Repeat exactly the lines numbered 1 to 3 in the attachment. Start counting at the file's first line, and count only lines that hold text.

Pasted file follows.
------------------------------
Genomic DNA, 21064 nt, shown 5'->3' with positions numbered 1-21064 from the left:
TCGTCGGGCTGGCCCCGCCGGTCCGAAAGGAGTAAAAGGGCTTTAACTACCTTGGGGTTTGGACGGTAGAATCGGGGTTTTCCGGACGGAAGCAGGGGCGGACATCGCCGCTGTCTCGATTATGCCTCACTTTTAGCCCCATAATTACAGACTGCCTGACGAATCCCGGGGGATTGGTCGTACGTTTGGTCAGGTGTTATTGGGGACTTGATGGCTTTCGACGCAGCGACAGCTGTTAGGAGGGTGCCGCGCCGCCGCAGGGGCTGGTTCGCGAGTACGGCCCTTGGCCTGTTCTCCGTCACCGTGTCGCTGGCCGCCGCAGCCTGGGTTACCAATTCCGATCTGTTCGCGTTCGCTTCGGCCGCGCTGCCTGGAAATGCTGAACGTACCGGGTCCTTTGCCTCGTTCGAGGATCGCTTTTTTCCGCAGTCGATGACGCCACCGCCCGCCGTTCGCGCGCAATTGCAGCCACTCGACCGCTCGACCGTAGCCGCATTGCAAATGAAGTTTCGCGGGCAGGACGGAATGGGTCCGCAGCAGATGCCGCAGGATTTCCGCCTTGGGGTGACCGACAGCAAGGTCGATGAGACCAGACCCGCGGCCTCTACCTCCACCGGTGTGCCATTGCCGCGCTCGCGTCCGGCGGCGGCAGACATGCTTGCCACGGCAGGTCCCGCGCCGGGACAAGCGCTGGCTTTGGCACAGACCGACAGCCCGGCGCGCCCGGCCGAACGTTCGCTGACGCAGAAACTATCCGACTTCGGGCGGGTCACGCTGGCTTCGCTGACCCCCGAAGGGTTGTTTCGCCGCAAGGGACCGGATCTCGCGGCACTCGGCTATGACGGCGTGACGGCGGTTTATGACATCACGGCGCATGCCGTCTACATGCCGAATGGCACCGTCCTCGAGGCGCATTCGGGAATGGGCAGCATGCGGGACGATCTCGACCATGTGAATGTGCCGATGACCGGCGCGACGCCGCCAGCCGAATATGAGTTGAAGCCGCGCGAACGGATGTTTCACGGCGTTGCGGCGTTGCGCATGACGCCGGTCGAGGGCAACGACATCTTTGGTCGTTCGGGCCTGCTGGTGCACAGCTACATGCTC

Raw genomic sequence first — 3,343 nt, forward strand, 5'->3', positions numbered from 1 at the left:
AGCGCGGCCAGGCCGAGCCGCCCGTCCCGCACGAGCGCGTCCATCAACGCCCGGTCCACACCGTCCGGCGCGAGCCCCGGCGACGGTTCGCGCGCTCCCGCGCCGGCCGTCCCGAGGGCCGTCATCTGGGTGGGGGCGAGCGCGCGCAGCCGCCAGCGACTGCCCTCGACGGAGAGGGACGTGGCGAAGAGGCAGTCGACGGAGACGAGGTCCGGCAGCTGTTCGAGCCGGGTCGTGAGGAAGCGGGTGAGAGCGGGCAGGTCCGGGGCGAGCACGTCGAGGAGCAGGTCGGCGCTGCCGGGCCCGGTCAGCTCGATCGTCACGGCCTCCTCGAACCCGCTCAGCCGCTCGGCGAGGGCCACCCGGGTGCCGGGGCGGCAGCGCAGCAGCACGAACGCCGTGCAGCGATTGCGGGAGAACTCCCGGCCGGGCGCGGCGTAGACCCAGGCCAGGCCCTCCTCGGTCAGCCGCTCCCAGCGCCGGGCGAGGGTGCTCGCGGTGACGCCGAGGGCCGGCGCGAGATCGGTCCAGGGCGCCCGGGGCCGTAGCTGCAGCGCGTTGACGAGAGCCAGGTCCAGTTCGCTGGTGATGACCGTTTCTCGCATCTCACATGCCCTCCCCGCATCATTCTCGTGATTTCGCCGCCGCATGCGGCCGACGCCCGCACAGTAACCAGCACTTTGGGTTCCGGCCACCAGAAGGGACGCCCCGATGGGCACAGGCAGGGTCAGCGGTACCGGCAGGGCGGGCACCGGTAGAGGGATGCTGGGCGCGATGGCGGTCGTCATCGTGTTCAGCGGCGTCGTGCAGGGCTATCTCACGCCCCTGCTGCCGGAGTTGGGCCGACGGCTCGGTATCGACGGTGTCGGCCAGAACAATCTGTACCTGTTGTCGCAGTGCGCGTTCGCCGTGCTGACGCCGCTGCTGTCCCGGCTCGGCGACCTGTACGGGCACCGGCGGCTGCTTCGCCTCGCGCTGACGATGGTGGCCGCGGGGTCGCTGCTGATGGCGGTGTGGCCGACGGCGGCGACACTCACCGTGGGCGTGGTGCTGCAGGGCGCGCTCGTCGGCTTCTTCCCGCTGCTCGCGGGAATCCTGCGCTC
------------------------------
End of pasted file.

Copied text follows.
Genomic DNA, 21064 nt, shown 5'->3' with positions numbered 1-21064 from the left:
TCGTCGGGCTGGCCCCGCCGGTCCGAAAGGAGTAAAAGGGCTTTAACTACCTTGGGGTTTGGACGGTAGAATCGGGGTTTTCCGGACGGAAGCAGGGGCGGACATCGCCGCTGTCTCGATTATGCCTCACTTTTAGCCCCATAATTACAGACTGCCTGACGAATCCCGGGGGATTGGTCGTACGTTTGGTCAGGTGTTATTGGGGACTTGATGGCTTTCGACGCAGCGACAGCTGTTAGGAGGGTGCCGCGCCGCCGCAGGGGCTGGTTCGCGAGTACGGCCCTTGGCCTGTTCTCCGTCACCGTGTCGCTGGCCGCCGCAGCCTGGGTTACCAATTCCGATCTGTTCGCGTTCGCTTCGGCCGCGCTGCCTGGAAATGCTGAACGTACCGGGTCCTTTGCCTCGTTCGAGGATCGCTTTTTTCCGCAGTCGATGACGCCACCGCCCGCCGTTCGCGCGCAATTGCAGCCACTCGACCGCTCGACCGTAGCCGCATTGCAAATGAAGTTTCGCGGGCAGGACGGAATGGGTCCGCAGCAGATGCCGCAGGATTTCCGCCTTGGGGTGACCGACAGCAAGGTCGATGAGACCAGACCCGCGGCCTCTACCTCCACCGGTGTGCCATTGCCGCGCTCGCGTCCGGCGGCGGCAGACATGCTTGCCACGGCAGGTCCCGCGCCGGGACAAGCGCTGGCTTTGGCACAGACCGACAGCCCGGCGCGCCCGGCCGAACGTTCGCTGACGCAGAAACTATCCGACTTCGGGCGGGTCACGCTGGCTTCGCTGACCCCCGAAGGGTTGTTTCGCCGCAAGGGACCGGATCTCGCGGCACTCGGCTATGACGGCGTGACGGCGGTTTATGACATCACGGCGCATGCCGTCTACATGCCGAATGGCACCGTCCTCGAGGCGCATTCGGGAATGGGCAGCATGCGGGACGATCTCGACCATGTGAATGTGCCGATGACCGGCGCGACGCCGCCAGCCGAATATGAGTTGAAGCCGCGCGAACGGATGTTTCACGGCGTTGCGGCGTTGCGCATGACGCCGGTCGAGGGCAACGACATCTTTGGTCGTTCGGGCCTGCTGGTGCACAGCTACATGCTC

Raw genomic sequence first — 3,343 nt, forward strand, 5'->3', positions numbered from 1 at the left: